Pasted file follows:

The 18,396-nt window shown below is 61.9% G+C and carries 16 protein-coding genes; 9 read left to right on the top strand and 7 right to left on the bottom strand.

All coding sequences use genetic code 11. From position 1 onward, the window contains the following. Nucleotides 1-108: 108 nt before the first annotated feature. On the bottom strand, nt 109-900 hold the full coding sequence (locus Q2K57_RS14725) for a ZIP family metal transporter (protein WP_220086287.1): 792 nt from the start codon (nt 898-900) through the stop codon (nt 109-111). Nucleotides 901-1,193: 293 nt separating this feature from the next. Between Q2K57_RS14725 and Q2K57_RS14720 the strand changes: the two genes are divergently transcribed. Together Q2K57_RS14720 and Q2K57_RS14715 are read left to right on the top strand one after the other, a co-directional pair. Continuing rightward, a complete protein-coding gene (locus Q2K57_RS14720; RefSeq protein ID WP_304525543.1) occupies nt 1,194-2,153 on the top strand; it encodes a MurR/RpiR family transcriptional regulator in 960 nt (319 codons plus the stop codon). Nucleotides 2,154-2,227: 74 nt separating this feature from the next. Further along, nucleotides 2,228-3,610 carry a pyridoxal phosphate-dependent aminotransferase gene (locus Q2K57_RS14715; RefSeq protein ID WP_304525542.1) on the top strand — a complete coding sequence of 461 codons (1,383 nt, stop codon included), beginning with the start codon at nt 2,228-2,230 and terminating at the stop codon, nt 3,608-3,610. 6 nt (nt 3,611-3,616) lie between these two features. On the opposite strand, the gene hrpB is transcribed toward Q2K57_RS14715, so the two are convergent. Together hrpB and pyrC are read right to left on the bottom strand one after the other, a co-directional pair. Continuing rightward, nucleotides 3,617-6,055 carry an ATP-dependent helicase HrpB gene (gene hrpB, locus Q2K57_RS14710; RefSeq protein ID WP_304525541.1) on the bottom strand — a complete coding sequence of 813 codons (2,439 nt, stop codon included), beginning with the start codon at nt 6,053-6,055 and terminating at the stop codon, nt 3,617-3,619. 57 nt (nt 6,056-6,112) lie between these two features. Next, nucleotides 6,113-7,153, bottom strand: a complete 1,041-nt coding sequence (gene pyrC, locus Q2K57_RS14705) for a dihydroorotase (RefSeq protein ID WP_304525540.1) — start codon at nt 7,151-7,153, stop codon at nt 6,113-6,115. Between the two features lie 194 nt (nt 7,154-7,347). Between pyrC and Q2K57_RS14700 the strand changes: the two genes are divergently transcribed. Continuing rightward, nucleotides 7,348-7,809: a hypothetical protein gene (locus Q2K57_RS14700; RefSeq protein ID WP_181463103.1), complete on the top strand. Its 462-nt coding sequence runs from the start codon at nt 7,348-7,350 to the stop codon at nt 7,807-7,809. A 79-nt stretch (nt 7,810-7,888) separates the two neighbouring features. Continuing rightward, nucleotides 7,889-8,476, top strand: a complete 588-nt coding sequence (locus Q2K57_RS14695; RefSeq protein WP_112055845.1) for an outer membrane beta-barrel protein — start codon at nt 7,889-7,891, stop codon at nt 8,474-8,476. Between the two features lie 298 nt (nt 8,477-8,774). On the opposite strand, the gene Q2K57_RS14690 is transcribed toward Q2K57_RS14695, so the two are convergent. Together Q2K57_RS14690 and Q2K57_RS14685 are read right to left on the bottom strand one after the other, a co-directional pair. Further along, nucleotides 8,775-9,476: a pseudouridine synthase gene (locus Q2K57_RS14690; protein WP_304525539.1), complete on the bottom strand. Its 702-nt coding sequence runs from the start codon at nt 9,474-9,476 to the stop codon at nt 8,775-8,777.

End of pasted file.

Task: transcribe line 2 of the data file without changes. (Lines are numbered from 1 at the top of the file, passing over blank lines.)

All coding sequences use genetic code 11. From position 1 onward, the window contains the following. Nucleotides 1-108: 108 nt before the first annotated feature. On the bottom strand, nt 109-900 hold the full coding sequence (locus Q2K57_RS14725) for a ZIP family metal transporter (protein WP_220086287.1): 792 nt from the start codon (nt 898-900) through the stop codon (nt 109-111). Nucleotides 901-1,193: 293 nt separating this feature from the next. Between Q2K57_RS14725 and Q2K57_RS14720 the strand changes: the two genes are divergently transcribed. Together Q2K57_RS14720 and Q2K57_RS14715 are read left to right on the top strand one after the other, a co-directional pair. Continuing rightward, a complete protein-coding gene (locus Q2K57_RS14720; RefSeq protein ID WP_304525543.1) occupies nt 1,194-2,153 on the top strand; it encodes a MurR/RpiR family transcriptional regulator in 960 nt (319 codons plus the stop codon). Nucleotides 2,154-2,227: 74 nt separating this feature from the next. Further along, nucleotides 2,228-3,610 carry a pyridoxal phosphate-dependent aminotransferase gene (locus Q2K57_RS14715; RefSeq protein ID WP_304525542.1) on the top strand — a complete coding sequence of 461 codons (1,383 nt, stop codon included), beginning with the start codon at nt 2,228-2,230 and terminating at the stop codon, nt 3,608-3,610. 6 nt (nt 3,611-3,616) lie between these two features. On the opposite strand, the gene hrpB is transcribed toward Q2K57_RS14715, so the two are convergent. Together hrpB and pyrC are read right to left on the bottom strand one after the other, a co-directional pair. Continuing rightward, nucleotides 3,617-6,055 carry an ATP-dependent helicase HrpB gene (gene hrpB, locus Q2K57_RS14710; RefSeq protein ID WP_304525541.1) on the bottom strand — a complete coding sequence of 813 codons (2,439 nt, stop codon included), beginning with the start codon at nt 6,053-6,055 and terminating at the stop codon, nt 3,617-3,619. 57 nt (nt 6,056-6,112) lie between these two features. Next, nucleotides 6,113-7,153, bottom strand: a complete 1,041-nt coding sequence (gene pyrC, locus Q2K57_RS14705) for a dihydroorotase (RefSeq protein ID WP_304525540.1) — start codon at nt 7,151-7,153, stop codon at nt 6,113-6,115. Between the two features lie 194 nt (nt 7,154-7,347). Between pyrC and Q2K57_RS14700 the strand changes: the two genes are divergently transcribed. Continuing rightward, nucleotides 7,348-7,809: a hypothetical protein gene (locus Q2K57_RS14700; RefSeq protein ID WP_181463103.1), complete on the top strand. Its 462-nt coding sequence runs from the start codon at nt 7,348-7,350 to the stop codon at nt 7,807-7,809. A 79-nt stretch (nt 7,810-7,888) separates the two neighbouring features. Continuing rightward, nucleotides 7,889-8,476, top strand: a complete 588-nt coding sequence (locus Q2K57_RS14695; RefSeq protein WP_112055845.1) for an outer membrane beta-barrel protein — start codon at nt 7,889-7,891, stop codon at nt 8,474-8,476. Between the two features lie 298 nt (nt 8,477-8,774). On the opposite strand, the gene Q2K57_RS14690 is transcribed toward Q2K57_RS14695, so the two are convergent. Together Q2K57_RS14690 and Q2K57_RS14685 are read right to left on the bottom strand one after the other, a co-directional pair. Further along, nucleotides 8,775-9,476: a pseudouridine synthase gene (locus Q2K57_RS14690; protein WP_304525539.1), complete on the bottom strand. Its 702-nt coding sequence runs from the start codon at nt 9,474-9,476 to the stop codon at nt 8,775-8,777.